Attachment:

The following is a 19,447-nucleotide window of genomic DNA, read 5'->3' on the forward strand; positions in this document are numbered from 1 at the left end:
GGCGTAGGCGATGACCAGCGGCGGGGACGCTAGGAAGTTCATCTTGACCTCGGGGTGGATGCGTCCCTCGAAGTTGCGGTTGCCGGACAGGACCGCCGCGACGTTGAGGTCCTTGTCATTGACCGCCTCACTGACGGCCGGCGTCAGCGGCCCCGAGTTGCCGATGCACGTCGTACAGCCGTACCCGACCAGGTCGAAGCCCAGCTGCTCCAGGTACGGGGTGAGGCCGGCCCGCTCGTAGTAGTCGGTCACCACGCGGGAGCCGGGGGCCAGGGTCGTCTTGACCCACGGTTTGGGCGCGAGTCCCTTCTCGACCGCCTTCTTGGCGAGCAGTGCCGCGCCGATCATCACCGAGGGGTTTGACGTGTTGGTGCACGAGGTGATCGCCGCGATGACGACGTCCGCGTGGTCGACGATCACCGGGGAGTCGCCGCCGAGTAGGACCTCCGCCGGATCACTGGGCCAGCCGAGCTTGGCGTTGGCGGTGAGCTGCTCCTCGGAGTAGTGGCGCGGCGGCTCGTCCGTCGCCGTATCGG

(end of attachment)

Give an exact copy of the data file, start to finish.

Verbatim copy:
The following is a 19,447-nucleotide window of genomic DNA, read 5'->3' on the forward strand; positions in this document are numbered from 1 at the left end:
GGCGTAGGCGATGACCAGCGGCGGGGACGCTAGGAAGTTCATCTTGACCTCGGGGTGGATGCGTCCCTCGAAGTTGCGGTTGCCGGACAGGACCGCCGCGACGTTGAGGTCCTTGTCATTGACCGCCTCACTGACGGCCGGCGTCAGCGGCCCCGAGTTGCCGATGCACGTCGTACAGCCGTACCCGACCAGGTCGAAGCCCAGCTGCTCCAGGTACGGGGTGAGGCCGGCCCGCTCGTAGTAGTCGGTCACCACGCGGGAGCCGGGGGCCAGGGTCGTCTTGACCCACGGTTTGGGCGCGAGTCCCTTCTCGACCGCCTTCTTGGCGAGCAGTGCCGCGCCGATCATCACCGAGGGGTTTGACGTGTTGGTGCACGAGGTGATCGCCGCGATGACGACGTCCGCGTGGTCGACGATCACCGGGGAGTCGCCGCCGAGTAGGACCTCCGCCGGATCACTGGGCCAGCCGAGCTTGGCGTTGGCGGTGAGCTGCTCCTCGGAGTAGTGGCGCGGCGGCTCGTCCGTCGCCGTATCGG